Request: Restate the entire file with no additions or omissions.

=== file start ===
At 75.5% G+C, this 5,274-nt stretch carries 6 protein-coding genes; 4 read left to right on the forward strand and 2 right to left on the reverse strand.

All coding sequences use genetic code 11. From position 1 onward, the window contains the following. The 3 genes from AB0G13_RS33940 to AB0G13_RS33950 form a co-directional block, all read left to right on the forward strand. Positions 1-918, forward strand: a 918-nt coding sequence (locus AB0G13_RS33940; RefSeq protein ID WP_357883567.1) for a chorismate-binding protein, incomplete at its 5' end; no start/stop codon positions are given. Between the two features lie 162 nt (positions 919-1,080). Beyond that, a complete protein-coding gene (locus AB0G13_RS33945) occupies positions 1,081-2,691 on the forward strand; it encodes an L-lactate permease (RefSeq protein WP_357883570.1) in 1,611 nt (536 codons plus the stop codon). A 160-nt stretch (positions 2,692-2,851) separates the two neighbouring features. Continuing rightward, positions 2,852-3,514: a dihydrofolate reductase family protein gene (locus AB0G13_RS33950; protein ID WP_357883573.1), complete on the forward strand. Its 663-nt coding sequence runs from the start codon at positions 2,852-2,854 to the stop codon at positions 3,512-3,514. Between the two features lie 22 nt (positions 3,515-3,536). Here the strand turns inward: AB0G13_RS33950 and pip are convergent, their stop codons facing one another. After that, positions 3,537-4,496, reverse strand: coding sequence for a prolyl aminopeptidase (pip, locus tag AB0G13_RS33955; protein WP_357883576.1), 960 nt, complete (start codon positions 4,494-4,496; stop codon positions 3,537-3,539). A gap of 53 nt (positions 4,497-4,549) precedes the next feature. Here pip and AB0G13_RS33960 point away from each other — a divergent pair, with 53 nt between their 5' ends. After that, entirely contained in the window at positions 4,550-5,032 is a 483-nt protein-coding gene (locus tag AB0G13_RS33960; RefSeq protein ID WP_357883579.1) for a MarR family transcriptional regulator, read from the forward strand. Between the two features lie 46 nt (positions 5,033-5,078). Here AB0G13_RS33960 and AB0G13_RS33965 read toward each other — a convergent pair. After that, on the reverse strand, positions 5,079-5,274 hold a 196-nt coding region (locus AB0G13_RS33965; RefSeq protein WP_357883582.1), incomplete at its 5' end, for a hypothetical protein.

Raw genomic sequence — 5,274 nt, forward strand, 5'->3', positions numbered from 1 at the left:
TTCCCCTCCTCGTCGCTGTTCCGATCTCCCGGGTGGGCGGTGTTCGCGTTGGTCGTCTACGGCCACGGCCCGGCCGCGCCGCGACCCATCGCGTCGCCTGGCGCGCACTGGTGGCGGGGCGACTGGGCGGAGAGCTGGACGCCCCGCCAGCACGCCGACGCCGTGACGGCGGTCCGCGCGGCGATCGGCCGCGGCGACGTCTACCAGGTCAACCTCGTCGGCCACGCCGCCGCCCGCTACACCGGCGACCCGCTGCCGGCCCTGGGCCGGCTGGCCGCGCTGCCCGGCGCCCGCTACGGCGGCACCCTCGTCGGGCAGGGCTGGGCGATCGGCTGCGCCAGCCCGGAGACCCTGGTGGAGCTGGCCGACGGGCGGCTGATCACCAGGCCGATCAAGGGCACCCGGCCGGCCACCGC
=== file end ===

At 75.5% G+C, this 5,274-nt stretch carries 6 protein-coding genes; 4 read left to right on the forward strand and 2 right to left on the reverse strand.

All coding sequences use genetic code 11. From position 1 onward, the window contains the following. The 3 genes from AB0G13_RS33940 to AB0G13_RS33950 form a co-directional block, all read left to right on the forward strand. Positions 1-918, forward strand: a 918-nt coding sequence (locus AB0G13_RS33940; RefSeq protein ID WP_357883567.1) for a chorismate-binding protein, incomplete at its 5' end; no start/stop codon positions are given. Between the two features lie 162 nt (positions 919-1,080). Beyond that, a complete protein-coding gene (locus AB0G13_RS33945) occupies positions 1,081-2,691 on the forward strand; it encodes an L-lactate permease (RefSeq protein WP_357883570.1) in 1,611 nt (536 codons plus the stop codon). A 160-nt stretch (positions 2,692-2,851) separates the two neighbouring features. Continuing rightward, positions 2,852-3,514: a dihydrofolate reductase family protein gene (locus AB0G13_RS33950; protein ID WP_357883573.1), complete on the forward strand. Its 663-nt coding sequence runs from the start codon at positions 2,852-2,854 to the stop codon at positions 3,512-3,514. Between the two features lie 22 nt (positions 3,515-3,536). Here the strand turns inward: AB0G13_RS33950 and pip are convergent, their stop codons facing one another. After that, positions 3,537-4,496, reverse strand: coding sequence for a prolyl aminopeptidase (pip, locus tag AB0G13_RS33955; protein WP_357883576.1), 960 nt, complete (start codon positions 4,494-4,496; stop codon positions 3,537-3,539). A gap of 53 nt (positions 4,497-4,549) precedes the next feature. Here pip and AB0G13_RS33960 point away from each other — a divergent pair, with 53 nt between their 5' ends. After that, entirely contained in the window at positions 4,550-5,032 is a 483-nt protein-coding gene (locus tag AB0G13_RS33960; RefSeq protein ID WP_357883579.1) for a MarR family transcriptional regulator, read from the forward strand. Between the two features lie 46 nt (positions 5,033-5,078). Here AB0G13_RS33960 and AB0G13_RS33965 read toward each other — a convergent pair. After that, on the reverse strand, positions 5,079-5,274 hold a 196-nt coding region (locus AB0G13_RS33965; RefSeq protein WP_357883582.1), incomplete at its 5' end, for a hypothetical protein.

Raw genomic sequence — 5,274 nt, forward strand, 5'->3', positions numbered from 1 at the left:
TTCCCCTCCTCGTCGCTGTTCCGATCTCCCGGGTGGGCGGTGTTCGCGTTGGTCGTCTACGGCCACGGCCCGGCCGCGCCGCGACCCATCGCGTCGCCTGGCGCGCACTGGTGGCGGGGCGACTGGGCGGAGAGCTGGACGCCCCGCCAGCACGCCGACGCCGTGACGGCGGTCCGCGCGGCGATCGGCCGCGGCGACGTCTACCAGGTCAACCTCGTCGGCCACGCCGCCGCCCGCTACACCGGCGACCCGCTGCCGGCCCTGGGCCGGCTGGCCGCGCTGCCCGGCGCCCGCTACGGCGGCACCCTCGTCGGGCAGGGCTGGGCGATCGGCTGCGCCAGCCCGGAGACCCTGGTGGAGCTGGCCGACGGGCGGCTGATCACCAGGCCGATCAAGGGCACCCGGCCGGCCACCGC